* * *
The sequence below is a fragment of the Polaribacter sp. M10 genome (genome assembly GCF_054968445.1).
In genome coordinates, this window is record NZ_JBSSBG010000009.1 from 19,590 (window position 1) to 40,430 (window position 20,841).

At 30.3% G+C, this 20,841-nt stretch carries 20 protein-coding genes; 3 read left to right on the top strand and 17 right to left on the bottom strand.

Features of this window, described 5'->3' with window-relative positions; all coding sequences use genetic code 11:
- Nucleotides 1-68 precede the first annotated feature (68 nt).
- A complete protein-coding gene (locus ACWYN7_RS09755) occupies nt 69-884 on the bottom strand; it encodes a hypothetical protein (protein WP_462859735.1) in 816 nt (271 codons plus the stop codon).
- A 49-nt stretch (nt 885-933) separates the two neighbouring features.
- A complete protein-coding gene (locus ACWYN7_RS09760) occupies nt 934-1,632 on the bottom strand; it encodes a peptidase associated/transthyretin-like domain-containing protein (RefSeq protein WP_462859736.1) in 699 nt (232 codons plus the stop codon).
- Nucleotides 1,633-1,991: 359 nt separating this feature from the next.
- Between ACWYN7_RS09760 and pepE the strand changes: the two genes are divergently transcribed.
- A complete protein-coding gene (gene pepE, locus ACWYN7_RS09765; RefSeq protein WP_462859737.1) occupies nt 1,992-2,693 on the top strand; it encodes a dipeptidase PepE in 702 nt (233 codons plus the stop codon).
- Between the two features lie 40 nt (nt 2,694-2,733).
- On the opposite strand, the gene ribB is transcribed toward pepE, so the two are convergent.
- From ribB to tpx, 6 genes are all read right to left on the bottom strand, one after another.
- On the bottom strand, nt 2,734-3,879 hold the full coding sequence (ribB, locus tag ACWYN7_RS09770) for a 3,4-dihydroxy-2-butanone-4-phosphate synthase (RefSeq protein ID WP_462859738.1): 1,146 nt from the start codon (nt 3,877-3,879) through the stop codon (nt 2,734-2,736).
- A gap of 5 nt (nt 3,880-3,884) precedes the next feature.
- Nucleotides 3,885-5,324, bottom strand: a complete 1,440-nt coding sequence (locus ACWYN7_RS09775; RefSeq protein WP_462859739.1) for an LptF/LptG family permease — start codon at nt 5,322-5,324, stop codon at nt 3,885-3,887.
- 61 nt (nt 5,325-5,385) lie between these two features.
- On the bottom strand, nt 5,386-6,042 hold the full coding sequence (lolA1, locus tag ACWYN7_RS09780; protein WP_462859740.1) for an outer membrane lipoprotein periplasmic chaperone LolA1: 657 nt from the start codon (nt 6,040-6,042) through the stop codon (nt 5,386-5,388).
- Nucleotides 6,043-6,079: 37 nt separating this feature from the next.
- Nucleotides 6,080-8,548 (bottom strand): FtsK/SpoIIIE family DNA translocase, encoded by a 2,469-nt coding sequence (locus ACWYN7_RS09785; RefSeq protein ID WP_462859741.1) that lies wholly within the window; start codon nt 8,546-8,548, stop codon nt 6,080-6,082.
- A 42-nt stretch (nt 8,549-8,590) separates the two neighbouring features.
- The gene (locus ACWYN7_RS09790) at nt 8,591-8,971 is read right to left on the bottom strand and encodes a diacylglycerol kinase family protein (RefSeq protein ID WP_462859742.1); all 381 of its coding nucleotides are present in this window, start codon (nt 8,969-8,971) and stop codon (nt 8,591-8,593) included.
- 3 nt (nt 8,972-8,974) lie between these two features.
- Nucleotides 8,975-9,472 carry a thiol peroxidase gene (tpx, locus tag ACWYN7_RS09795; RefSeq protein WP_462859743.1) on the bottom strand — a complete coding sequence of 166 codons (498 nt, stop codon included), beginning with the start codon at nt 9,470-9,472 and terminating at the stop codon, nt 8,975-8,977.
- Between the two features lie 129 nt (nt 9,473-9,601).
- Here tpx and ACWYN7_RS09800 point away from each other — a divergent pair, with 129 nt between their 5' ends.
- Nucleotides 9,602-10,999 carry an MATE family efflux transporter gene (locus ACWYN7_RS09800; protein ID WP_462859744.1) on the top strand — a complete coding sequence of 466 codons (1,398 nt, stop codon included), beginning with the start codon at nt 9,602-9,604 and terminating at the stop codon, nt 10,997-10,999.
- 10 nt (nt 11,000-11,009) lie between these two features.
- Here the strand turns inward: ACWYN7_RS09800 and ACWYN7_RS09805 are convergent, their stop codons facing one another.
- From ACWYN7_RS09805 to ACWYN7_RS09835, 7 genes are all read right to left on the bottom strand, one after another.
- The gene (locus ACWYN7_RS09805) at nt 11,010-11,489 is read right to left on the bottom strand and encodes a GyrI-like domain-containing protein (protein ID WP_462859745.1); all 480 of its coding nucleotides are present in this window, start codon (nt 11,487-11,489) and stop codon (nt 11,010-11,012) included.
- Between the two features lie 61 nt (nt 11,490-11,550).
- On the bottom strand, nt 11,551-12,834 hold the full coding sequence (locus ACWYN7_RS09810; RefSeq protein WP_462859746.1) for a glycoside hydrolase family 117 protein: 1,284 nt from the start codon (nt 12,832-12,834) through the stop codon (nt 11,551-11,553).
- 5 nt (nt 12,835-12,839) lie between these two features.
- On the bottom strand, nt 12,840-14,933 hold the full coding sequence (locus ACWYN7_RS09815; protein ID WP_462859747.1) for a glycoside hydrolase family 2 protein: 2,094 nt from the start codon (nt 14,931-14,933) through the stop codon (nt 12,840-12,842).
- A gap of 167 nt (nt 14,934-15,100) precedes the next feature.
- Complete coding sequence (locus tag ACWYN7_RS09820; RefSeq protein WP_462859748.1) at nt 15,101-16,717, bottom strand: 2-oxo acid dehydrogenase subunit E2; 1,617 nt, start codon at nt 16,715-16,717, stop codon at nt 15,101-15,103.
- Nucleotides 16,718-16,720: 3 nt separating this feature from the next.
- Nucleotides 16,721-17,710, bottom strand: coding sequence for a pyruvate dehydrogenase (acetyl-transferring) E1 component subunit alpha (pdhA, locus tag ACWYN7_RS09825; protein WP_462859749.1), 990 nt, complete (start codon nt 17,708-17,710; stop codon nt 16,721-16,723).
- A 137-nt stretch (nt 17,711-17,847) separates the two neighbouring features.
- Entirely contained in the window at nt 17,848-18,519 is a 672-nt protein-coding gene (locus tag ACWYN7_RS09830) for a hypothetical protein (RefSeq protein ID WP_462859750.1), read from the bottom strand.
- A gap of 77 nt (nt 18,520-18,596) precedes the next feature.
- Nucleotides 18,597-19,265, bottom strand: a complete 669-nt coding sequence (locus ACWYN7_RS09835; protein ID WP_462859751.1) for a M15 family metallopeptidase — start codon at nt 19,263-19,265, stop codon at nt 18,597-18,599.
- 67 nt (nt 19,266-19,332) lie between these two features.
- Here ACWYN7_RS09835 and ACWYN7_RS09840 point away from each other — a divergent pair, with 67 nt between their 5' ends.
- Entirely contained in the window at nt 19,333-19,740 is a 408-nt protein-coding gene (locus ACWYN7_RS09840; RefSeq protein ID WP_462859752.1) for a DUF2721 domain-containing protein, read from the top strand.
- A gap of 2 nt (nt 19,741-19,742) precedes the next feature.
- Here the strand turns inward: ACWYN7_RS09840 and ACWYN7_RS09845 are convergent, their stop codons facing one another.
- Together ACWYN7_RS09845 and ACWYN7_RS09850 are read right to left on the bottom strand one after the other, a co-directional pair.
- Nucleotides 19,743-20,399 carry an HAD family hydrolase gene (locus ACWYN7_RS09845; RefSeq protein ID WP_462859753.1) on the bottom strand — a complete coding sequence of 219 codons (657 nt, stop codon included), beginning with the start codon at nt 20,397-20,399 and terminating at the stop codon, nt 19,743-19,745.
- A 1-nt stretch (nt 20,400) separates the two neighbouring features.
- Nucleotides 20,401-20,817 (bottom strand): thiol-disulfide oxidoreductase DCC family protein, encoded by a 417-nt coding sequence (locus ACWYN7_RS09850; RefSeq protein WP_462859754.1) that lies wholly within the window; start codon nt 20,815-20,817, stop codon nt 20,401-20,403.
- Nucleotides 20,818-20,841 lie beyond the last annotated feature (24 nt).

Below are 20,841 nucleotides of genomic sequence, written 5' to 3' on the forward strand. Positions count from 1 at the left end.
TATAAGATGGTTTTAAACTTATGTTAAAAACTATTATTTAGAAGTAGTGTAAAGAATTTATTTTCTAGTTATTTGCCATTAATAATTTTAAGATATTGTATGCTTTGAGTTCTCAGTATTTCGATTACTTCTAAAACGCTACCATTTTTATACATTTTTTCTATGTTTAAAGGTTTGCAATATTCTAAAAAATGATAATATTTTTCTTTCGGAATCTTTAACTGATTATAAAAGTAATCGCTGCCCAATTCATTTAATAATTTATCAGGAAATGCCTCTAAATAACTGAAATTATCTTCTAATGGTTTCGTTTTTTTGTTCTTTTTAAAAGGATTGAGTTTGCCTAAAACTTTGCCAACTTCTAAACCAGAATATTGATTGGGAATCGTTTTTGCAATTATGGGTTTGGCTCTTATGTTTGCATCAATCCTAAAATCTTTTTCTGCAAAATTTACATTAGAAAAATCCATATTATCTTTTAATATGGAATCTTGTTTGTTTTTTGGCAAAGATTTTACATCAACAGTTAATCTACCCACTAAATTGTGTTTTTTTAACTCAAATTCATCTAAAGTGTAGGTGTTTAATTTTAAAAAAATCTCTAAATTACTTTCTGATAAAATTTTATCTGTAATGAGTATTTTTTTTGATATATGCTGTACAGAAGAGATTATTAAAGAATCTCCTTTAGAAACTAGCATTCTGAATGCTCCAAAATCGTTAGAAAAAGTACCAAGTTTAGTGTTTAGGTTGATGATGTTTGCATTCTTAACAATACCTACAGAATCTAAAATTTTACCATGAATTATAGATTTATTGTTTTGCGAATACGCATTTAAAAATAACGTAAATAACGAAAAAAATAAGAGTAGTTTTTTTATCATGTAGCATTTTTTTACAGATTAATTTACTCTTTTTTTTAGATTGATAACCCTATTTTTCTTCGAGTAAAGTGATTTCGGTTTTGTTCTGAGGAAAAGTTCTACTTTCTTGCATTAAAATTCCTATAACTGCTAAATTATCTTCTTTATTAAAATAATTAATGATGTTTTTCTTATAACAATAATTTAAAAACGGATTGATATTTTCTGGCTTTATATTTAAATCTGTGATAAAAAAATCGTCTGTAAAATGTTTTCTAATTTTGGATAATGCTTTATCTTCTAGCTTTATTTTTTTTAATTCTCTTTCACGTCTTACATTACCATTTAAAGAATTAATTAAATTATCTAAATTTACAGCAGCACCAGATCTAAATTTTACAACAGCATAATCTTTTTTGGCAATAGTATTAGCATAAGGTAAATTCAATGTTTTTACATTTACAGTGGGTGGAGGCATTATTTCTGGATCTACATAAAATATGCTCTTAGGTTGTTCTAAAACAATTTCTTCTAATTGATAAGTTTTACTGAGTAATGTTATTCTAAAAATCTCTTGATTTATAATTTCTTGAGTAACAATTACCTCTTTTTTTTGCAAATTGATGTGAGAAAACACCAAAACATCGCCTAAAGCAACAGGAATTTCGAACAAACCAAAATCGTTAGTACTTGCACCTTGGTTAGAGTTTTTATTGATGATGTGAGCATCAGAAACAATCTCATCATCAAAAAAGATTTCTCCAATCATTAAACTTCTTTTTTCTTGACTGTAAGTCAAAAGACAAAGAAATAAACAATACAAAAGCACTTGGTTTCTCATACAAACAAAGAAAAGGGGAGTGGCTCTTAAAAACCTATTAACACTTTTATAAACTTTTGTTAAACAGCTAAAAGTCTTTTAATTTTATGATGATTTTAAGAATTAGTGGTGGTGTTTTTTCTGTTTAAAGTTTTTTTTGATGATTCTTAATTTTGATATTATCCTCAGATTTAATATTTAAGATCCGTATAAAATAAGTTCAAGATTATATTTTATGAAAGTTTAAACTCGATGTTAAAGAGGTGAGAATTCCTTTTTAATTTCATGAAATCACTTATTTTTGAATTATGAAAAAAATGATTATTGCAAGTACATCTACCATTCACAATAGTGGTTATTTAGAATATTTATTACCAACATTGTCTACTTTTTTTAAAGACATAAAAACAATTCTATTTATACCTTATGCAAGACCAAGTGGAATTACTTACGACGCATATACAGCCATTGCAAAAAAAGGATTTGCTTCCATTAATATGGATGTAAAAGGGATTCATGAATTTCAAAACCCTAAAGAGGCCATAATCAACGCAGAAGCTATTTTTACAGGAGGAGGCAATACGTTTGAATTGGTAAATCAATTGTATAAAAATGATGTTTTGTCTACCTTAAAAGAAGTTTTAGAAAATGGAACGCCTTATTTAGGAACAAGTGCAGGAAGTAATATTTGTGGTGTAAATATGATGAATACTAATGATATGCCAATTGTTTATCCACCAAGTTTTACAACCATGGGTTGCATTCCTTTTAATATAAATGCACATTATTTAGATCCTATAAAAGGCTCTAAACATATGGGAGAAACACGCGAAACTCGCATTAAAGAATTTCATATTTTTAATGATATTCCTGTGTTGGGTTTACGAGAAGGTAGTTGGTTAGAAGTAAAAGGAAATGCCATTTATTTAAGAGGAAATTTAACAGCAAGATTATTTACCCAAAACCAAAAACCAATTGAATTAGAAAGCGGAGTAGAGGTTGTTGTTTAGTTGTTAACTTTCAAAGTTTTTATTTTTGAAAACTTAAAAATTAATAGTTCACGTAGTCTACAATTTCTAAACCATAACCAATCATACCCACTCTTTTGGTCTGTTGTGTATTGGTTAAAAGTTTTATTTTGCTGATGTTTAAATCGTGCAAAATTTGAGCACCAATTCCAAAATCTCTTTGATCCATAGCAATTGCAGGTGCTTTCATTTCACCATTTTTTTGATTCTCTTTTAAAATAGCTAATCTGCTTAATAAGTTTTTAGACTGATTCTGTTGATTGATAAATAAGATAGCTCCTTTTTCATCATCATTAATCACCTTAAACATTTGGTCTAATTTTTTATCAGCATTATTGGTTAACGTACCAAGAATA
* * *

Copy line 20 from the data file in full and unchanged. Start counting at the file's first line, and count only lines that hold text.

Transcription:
- Nucleotides 6,043-6,079: 37 nt separating this feature from the next.